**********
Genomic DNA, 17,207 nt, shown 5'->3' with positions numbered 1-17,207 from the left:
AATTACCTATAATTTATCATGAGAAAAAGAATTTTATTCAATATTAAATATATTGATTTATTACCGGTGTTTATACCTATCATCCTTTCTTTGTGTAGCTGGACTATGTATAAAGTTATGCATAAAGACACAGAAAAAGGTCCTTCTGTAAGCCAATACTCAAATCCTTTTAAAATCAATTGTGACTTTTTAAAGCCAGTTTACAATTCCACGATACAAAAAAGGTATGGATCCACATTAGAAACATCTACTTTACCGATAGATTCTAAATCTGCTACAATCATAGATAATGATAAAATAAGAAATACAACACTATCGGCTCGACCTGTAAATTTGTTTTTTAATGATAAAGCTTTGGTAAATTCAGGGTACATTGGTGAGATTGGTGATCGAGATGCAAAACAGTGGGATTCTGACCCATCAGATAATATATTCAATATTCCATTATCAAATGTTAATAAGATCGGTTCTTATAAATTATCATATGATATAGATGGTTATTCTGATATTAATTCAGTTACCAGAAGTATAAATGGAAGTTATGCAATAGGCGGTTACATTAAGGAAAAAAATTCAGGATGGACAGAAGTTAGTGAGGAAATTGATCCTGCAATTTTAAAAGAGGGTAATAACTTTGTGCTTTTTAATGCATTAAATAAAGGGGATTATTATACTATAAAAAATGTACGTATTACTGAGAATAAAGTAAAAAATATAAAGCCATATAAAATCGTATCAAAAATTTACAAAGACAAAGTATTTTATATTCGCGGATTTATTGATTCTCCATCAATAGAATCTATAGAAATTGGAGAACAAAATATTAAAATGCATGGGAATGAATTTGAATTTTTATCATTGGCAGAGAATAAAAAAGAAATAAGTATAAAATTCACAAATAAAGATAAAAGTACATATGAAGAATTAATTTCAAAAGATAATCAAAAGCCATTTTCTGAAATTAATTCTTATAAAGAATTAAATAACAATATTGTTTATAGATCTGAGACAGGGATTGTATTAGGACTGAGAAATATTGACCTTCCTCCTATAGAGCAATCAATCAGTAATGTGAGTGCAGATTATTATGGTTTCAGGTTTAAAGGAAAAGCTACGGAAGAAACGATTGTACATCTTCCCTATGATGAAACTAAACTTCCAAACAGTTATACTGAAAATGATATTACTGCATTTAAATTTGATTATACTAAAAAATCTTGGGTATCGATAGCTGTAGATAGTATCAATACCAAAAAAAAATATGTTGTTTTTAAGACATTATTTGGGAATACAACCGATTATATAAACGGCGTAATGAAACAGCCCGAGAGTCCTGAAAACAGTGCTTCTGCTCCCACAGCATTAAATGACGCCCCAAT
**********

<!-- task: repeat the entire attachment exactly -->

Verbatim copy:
Genomic DNA, 17,207 nt, shown 5'->3' with positions numbered 1-17,207 from the left:
AATTACCTATAATTTATCATGAGAAAAAGAATTTTATTCAATATTAAATATATTGATTTATTACCGGTGTTTATACCTATCATCCTTTCTTTGTGTAGCTGGACTATGTATAAAGTTATGCATAAAGACACAGAAAAAGGTCCTTCTGTAAGCCAATACTCAAATCCTTTTAAAATCAATTGTGACTTTTTAAAGCCAGTTTACAATTCCACGATACAAAAAAGGTATGGATCCACATTAGAAACATCTACTTTACCGATAGATTCTAAATCTGCTACAATCATAGATAATGATAAAATAAGAAATACAACACTATCGGCTCGACCTGTAAATTTGTTTTTTAATGATAAAGCTTTGGTAAATTCAGGGTACATTGGTGAGATTGGTGATCGAGATGCAAAACAGTGGGATTCTGACCCATCAGATAATATATTCAATATTCCATTATCAAATGTTAATAAGATCGGTTCTTATAAATTATCATATGATATAGATGGTTATTCTGATATTAATTCAGTTACCAGAAGTATAAATGGAAGTTATGCAATAGGCGGTTACATTAAGGAAAAAAATTCAGGATGGACAGAAGTTAGTGAGGAAATTGATCCTGCAATTTTAAAAGAGGGTAATAACTTTGTGCTTTTTAATGCATTAAATAAAGGGGATTATTATACTATAAAAAATGTACGTATTACTGAGAATAAAGTAAAAAATATAAAGCCATATAAAATCGTATCAAAAATTTACAAAGACAAAGTATTTTATATTCGCGGATTTATTGATTCTCCATCAATAGAATCTATAGAAATTGGAGAACAAAATATTAAAATGCATGGGAATGAATTTGAATTTTTATCATTGGCAGAGAATAAAAAAGAAATAAGTATAAAATTCACAAATAAAGATAAAAGTACATATGAAGAATTAATTTCAAAAGATAATCAAAAGCCATTTTCTGAAATTAATTCTTATAAAGAATTAAATAACAATATTGTTTATAGATCTGAGACAGGGATTGTATTAGGACTGAGAAATATTGACCTTCCTCCTATAGAGCAATCAATCAGTAATGTGAGTGCAGATTATTATGGTTTCAGGTTTAAAGGAAAAGCTACGGAAGAAACGATTGTACATCTTCCCTATGATGAAACTAAACTTCCAAACAGTTATACTGAAAATGATATTACTGCATTTAAATTTGATTATACTAAAAAATCTTGGGTATCGATAGCTGTAGATAGTATCAATACCAAAAAAAAATATGTTGTTTTTAAGACATTATTTGGGAATACAACCGATTATATAAACGGCGTAATGAAACAGCCCGAGAGTCCTGAAAACAGTGCTTCTGCTCCCACAGCATTAAATGACGCCCCAAT